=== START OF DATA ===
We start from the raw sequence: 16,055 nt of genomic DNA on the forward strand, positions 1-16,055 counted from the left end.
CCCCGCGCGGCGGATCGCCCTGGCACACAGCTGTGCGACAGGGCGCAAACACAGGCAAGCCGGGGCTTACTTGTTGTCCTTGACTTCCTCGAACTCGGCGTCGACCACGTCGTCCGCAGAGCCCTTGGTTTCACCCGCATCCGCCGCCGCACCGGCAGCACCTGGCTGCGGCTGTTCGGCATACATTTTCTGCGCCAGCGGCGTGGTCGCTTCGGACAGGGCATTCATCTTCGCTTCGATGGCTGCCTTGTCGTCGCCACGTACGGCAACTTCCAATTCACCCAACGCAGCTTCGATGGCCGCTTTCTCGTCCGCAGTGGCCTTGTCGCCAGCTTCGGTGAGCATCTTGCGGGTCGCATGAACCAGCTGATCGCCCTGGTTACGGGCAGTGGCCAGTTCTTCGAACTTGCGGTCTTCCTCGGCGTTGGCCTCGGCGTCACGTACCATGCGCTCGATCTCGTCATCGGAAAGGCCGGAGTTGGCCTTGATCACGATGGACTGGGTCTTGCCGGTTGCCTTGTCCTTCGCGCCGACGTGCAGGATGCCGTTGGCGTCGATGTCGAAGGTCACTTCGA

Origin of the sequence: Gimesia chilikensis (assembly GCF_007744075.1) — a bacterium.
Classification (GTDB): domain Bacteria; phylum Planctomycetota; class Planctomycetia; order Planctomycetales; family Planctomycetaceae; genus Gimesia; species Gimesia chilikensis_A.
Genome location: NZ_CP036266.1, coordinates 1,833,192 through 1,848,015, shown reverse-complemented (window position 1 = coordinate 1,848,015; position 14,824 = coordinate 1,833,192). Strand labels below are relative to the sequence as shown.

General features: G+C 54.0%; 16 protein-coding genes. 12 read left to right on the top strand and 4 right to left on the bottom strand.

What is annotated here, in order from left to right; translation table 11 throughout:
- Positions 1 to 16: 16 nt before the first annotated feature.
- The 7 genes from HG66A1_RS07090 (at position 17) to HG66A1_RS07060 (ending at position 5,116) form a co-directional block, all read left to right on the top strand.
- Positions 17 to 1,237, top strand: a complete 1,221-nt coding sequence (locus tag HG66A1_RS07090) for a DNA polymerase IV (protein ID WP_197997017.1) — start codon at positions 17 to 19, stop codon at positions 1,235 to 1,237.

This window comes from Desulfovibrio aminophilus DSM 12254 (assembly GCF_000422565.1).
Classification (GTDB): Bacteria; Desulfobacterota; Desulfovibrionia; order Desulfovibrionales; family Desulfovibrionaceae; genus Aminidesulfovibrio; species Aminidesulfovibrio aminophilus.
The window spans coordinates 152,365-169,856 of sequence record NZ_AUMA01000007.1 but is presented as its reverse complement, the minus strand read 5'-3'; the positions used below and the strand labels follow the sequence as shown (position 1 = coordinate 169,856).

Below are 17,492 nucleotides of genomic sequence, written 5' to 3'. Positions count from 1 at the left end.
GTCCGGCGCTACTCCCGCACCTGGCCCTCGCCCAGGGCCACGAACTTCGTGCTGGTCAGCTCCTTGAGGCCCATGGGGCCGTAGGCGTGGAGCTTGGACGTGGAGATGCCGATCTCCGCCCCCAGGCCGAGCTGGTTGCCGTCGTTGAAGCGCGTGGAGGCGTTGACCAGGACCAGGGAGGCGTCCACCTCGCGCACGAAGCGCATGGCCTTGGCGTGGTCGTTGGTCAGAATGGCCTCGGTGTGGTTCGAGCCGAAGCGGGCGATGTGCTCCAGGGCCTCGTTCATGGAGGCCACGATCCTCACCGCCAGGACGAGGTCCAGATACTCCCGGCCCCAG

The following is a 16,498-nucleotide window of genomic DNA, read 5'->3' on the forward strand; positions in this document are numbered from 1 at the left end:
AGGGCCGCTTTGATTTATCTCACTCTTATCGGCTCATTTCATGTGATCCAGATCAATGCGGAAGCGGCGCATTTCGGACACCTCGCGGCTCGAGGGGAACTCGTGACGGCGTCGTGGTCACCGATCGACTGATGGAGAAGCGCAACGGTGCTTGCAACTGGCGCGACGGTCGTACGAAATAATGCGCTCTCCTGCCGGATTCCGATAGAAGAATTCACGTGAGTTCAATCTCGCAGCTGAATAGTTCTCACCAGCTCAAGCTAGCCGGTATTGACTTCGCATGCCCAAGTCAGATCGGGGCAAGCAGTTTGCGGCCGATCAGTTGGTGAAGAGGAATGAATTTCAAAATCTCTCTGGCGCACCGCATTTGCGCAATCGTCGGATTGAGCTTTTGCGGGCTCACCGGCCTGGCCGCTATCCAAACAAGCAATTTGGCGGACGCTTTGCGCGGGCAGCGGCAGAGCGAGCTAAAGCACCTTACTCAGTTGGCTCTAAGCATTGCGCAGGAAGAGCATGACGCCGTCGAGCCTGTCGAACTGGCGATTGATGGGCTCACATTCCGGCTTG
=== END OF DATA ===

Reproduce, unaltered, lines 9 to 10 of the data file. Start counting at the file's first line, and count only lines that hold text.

- The 7 genes from HG66A1_RS07090 (at position 17) to HG66A1_RS07060 (ending at position 5,116) form a co-directional block, all read left to right on the top strand.
- Positions 17 to 1,237, top strand: a complete 1,221-nt coding sequence (locus tag HG66A1_RS07090) for a DNA polymerase IV (protein ID WP_197997017.1) — start codon at positions 17 to 19, stop codon at positions 1,235 to 1,237.